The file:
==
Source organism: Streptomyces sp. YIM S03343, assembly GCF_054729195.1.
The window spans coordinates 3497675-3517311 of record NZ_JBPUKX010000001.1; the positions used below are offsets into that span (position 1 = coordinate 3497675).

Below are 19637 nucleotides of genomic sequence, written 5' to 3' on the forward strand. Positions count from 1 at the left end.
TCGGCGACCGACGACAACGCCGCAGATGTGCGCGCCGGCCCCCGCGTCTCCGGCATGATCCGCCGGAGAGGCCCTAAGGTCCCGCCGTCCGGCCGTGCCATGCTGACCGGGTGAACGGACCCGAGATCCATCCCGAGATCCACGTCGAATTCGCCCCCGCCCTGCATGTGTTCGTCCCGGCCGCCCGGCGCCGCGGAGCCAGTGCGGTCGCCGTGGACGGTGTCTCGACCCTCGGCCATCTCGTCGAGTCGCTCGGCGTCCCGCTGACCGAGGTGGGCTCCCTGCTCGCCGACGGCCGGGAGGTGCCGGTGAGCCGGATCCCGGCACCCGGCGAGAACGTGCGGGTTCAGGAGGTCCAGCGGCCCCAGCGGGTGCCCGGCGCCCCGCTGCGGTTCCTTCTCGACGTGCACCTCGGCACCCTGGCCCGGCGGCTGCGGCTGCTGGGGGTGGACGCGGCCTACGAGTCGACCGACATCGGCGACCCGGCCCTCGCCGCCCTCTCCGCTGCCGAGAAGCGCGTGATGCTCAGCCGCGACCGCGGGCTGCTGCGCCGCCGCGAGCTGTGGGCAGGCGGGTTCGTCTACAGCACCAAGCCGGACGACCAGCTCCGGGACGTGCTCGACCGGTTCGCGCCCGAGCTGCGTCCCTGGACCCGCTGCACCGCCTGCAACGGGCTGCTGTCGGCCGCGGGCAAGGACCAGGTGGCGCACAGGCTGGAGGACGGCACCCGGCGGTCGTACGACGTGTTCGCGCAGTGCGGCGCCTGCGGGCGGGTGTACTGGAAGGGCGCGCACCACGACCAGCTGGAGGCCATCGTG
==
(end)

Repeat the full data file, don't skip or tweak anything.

Source organism: Streptomyces sp. YIM S03343, assembly GCF_054729195.1.
The window spans coordinates 3497675-3517311 of record NZ_JBPUKX010000001.1; the positions used below are offsets into that span (position 1 = coordinate 3497675).

Below are 19637 nucleotides of genomic sequence, written 5' to 3' on the forward strand. Positions count from 1 at the left end.
TCGGCGACCGACGACAACGCCGCAGATGTGCGCGCCGGCCCCCGCGTCTCCGGCATGATCCGCCGGAGAGGCCCTAAGGTCCCGCCGTCCGGCCGTGCCATGCTGACCGGGTGAACGGACCCGAGATCCATCCCGAGATCCACGTCGAATTCGCCCCCGCCCTGCATGTGTTCGTCCCGGCCGCCCGGCGCCGCGGAGCCAGTGCGGTCGCCGTGGACGGTGTCTCGACCCTCGGCCATCTCGTCGAGTCGCTCGGCGTCCCGCTGACCGAGGTGGGCTCCCTGCTCGCCGACGGCCGGGAGGTGCCGGTGAGCCGGATCCCGGCACCCGGCGAGAACGTGCGGGTTCAGGAGGTCCAGCGGCCCCAGCGGGTGCCCGGCGCCCCGCTGCGGTTCCTTCTCGACGTGCACCTCGGCACCCTGGCCCGGCGGCTGCGGCTGCTGGGGGTGGACGCGGCCTACGAGTCGACCGACATCGGCGACCCGGCCCTCGCCGCCCTCTCCGCTGCCGAGAAGCGCGTGATGCTCAGCCGCGACCGCGGGCTGCTGCGCCGCCGCGAGCTGTGGGCAGGCGGGTTCGTCTACAGCACCAAGCCGGACGACCAGCTCCGGGACGTGCTCGACCGGTTCGCGCCCGAGCTGCGTCCCTGGACCCGCTGCACCGCCTGCAACGGGCTGCTGTCGGCCGCGGGCAAGGACCAGGTGGCGCACAGGCTGGAGGACGGCACCCGGCGGTCGTACGACGTGTTCGCGCAGTGCGGCGCCTGCGGGCGGGTGTACTGGAAGGGCGCGCACCACGACCAGCTGGAGGCCATCGTG